Stack Overflow is a community of 4.7 million programmers, just like you, helping each other.

Join them; it only takes a minute:

Sign up
Join the Stack Overflow community to:
  1. Ask programming questions
  2. Answer and help your peers
  3. Get recognized for your expertise

When I was working with XCode and iOS, there was a simple way to check the application's current version by reading the plist.

Is there a similar way to do this in Java?

share|improve this question
Which app? Something you wrote? What do you mean with "it came from Xcode"? – Matteo Sep 4 '12 at 9:06
Its so simple there are many ways of storing and retrieving it. ;) Also a typical Java app consists of many library versions so there are multiple versions which may be of interest. What version are you trying to get? – Peter Lawrey Sep 4 '12 at 9:08
Is it a Java application or an iOS application? – Matteo Sep 4 '12 at 9:19
@Matteo he is talking about a Java application, the OP says that in XCode it was easy to know that app version but he doesn't know how to do it in Java. – Alonso Dominguez Sep 4 '12 at 9:21
@AlonsoDominguez Ok, now I get it. But the question remains: he wants to get the version number using Java but he never told if the application is also in Java. He also speaks of iOS. It could be that he wants to read the version of an iOS app with Java. – Matteo Sep 4 '12 at 9:23
up vote 3 down vote accepted

XCode stores that version value in a resource file that is distributed with your application. In Java the equivalent would be your Manifest file, which is packed inside your JAR/WAR/EAR archive.

A Manifest file is just a metadata text file named MANIFEST.MF that stores some standard key/value pairs which are recognized by many tools and that is packaged inside a special folder named META-INF inside your java archive.

To get the Manifest file for your own JAR this question would give you some clues. Once you have your own Manifest instance then use either one of the next options to get that version value.

This way to get the Specification Version:

Manifest mf = .... // get the manifest file
String specVersion = mf.getAttribute("Specification-Version");

This way to get the Implementation Version:

Manifest mf = .... // get the manifest file
String specVersion = mf.getAttribute("Implementation-Version");

More info regarding the JAR manifests can be found here.


If you are getting null values for any of those properties that means that they haven't been configured in your MANIGEST.MF file. That's easy to check: unzip your JAR file (JAR files are just ZIP files with a different extension name) and go the META-INF folder to find the MANIFEST.MF file, since it's a text file you can print its contents to the console, if there is a Specification-Version or Implementation-Version attribute defined there and you are still getting null values then you might be loading a manifest file from a different JAR.


To get that attributes in your Manifest file you would need to configure your build tool to do so. Maven would do it automatically (you can customize it though), with Ant you will need to use a specific Ant Task, with Eclipse you will need go through its docs (same with any other IDE).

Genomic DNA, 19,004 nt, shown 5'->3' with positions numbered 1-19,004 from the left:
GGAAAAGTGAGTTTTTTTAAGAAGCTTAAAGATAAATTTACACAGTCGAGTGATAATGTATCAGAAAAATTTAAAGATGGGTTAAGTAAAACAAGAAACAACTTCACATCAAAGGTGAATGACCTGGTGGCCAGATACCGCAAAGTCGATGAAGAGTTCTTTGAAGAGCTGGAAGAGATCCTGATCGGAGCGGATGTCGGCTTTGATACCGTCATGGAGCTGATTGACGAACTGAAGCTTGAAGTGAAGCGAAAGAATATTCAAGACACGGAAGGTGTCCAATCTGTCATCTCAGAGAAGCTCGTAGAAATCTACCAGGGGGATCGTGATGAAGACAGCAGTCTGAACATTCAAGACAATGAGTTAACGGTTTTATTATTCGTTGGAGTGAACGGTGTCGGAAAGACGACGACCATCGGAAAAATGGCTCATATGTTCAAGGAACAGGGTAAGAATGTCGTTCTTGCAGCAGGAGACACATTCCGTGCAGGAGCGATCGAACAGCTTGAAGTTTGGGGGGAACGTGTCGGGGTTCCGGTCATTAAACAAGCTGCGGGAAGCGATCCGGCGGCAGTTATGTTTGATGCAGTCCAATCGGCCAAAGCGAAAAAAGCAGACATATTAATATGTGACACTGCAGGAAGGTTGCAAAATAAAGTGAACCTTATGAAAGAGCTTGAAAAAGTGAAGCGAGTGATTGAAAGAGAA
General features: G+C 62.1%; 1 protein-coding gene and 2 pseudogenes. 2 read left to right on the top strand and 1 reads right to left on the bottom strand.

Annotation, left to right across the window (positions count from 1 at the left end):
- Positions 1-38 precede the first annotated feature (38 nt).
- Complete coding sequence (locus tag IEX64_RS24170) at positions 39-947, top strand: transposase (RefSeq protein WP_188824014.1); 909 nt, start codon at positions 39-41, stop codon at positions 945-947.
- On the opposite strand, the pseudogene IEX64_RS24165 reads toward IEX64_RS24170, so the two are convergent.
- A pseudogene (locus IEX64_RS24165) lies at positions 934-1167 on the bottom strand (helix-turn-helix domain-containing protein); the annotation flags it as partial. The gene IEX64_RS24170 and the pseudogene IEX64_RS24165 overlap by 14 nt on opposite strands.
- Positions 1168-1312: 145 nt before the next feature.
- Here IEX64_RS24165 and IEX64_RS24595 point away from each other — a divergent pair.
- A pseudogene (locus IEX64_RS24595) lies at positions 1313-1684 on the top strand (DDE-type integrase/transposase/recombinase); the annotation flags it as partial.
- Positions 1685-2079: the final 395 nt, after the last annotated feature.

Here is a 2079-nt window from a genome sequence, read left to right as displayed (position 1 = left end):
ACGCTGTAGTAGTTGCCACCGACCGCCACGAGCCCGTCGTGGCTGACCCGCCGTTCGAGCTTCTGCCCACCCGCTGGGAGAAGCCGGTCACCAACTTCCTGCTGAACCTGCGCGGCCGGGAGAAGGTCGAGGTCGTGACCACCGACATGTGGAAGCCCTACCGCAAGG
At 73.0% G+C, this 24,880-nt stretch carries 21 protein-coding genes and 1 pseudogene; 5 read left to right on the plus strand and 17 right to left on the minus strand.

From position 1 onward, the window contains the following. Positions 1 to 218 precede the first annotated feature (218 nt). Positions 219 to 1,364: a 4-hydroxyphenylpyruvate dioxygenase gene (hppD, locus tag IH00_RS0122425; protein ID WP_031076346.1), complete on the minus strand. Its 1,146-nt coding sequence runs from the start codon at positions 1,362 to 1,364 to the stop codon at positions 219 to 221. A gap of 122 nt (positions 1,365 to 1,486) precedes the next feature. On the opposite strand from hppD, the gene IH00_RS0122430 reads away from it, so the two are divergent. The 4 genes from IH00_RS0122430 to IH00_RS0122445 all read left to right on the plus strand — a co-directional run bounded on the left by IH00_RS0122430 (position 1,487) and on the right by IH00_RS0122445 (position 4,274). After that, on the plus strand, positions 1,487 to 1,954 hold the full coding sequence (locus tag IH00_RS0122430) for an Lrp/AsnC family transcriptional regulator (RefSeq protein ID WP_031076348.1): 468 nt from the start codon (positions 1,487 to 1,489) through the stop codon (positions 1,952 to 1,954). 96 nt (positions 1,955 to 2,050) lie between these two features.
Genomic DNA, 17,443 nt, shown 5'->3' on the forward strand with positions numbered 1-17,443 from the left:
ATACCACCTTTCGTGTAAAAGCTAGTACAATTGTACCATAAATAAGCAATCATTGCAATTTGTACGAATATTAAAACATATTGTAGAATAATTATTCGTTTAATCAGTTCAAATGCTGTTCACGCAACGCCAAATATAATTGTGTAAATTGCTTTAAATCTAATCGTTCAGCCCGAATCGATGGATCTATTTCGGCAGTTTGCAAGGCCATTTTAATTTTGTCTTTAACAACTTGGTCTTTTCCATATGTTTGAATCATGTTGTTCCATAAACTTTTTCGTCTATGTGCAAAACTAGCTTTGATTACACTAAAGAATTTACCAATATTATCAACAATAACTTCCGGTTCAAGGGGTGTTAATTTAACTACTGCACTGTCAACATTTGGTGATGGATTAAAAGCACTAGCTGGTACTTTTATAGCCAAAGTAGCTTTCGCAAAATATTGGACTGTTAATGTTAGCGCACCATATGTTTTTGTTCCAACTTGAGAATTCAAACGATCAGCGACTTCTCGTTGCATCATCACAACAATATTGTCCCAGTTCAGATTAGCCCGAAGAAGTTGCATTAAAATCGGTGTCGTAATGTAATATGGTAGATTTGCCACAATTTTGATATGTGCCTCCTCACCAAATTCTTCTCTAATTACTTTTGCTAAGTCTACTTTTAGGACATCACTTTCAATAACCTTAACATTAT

share|improve this answer
when I execute the getAttribute method in both case I recieve back a null string. – Luca Sep 4 '12 at 10:29
@Luca check my updated answer – Alonso Dominguez Sep 4 '12 at 10:42
actually the two properties are missing in the manifest file. I try o understand how to configure NetBeans to include that information in the manifest file. Thanks! – Luca Sep 4 '12 at 11:28
@Luca you are welcome! just remember to accept the answer once you get it working ;) – Alonso Dominguez Sep 4 '12 at 11:32
Of course! I accept the answer now because the problem is in the manifest file and not in your code! thanks! – Luca Sep 4 '12 at 19:48

As Alonso says, in Java, your code isn't automatically assigned a build version by the compiler. Java leaves that up to the build tool that your compiler is run by, e.g. ant or maven. If your app isn't using the manifest file, which is often the case, but using instead a version number suffix, e.g. my_app_1.2.3.jar then you could do this to get the jar name:

share|improve this answer
Note that would not work in an applet or JWS app. The path returned would always point back to the server, even if all resources are cached locally. – Andrew Thompson Sep 4 '12 at 9:47

If it has a GUI and the main purpose1 is 'update' use Java Web Start to deploy it.

For displaying the version to the user I would store the version number in the manifest of each Jar of the app., and show the Implementation-Versions in a JTable at run-time.

  1. As an aside, to get better answers, put aside what you are trying to 'do' and instead name the 'feature' you are trying to achieve. The latter can be expressed as the application feature you would like to offer the user. It might be something like 'Can be expanded with plug-ins', 'Has free auto-upgrade for 24 months', 'Whiter, brighter, more suds'..
share|improve this answer

Your Answer


By posting your answer, you agree to the privacy policy and terms of service.

Not the answer you're looking for? Browse other questions tagged or ask your own question.